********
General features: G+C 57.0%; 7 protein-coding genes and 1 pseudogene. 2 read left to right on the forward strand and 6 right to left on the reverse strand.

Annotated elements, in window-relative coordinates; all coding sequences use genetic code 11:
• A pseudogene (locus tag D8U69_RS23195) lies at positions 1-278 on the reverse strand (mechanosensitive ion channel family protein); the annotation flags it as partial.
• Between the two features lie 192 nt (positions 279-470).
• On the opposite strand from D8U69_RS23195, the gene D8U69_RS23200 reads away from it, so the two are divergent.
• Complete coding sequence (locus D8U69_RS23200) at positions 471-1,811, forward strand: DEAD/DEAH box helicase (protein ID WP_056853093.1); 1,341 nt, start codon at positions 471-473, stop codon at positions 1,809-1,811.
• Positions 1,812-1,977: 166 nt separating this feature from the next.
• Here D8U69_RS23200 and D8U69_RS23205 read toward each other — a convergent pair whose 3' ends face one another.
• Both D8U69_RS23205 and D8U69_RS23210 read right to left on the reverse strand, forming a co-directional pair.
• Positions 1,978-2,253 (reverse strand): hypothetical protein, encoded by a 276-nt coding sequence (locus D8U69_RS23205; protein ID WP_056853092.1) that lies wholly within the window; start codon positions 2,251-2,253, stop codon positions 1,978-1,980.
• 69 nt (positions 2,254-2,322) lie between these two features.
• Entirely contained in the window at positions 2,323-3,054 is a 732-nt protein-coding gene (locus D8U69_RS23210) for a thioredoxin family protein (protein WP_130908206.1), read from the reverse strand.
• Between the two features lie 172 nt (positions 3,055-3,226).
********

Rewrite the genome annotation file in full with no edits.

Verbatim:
General features: G+C 57.0%; 7 protein-coding genes and 1 pseudogene. 2 read left to right on the forward strand and 6 right to left on the reverse strand.

Annotated elements, in window-relative coordinates; all coding sequences use genetic code 11:
• A pseudogene (locus tag D8U69_RS23195) lies at positions 1-278 on the reverse strand (mechanosensitive ion channel family protein); the annotation flags it as partial.
• Between the two features lie 192 nt (positions 279-470).
• On the opposite strand from D8U69_RS23195, the gene D8U69_RS23200 reads away from it, so the two are divergent.
• Complete coding sequence (locus D8U69_RS23200) at positions 471-1,811, forward strand: DEAD/DEAH box helicase (protein ID WP_056853093.1); 1,341 nt, start codon at positions 471-473, stop codon at positions 1,809-1,811.
• Positions 1,812-1,977: 166 nt separating this feature from the next.
• Here D8U69_RS23200 and D8U69_RS23205 read toward each other — a convergent pair whose 3' ends face one another.
• Both D8U69_RS23205 and D8U69_RS23210 read right to left on the reverse strand, forming a co-directional pair.
• Positions 1,978-2,253 (reverse strand): hypothetical protein, encoded by a 276-nt coding sequence (locus D8U69_RS23205; protein ID WP_056853092.1) that lies wholly within the window; start codon positions 2,251-2,253, stop codon positions 1,978-1,980.
• 69 nt (positions 2,254-2,322) lie between these two features.
• Entirely contained in the window at positions 2,323-3,054 is a 732-nt protein-coding gene (locus D8U69_RS23210) for a thioredoxin family protein (protein WP_130908206.1), read from the reverse strand.
• Between the two features lie 172 nt (positions 3,055-3,226).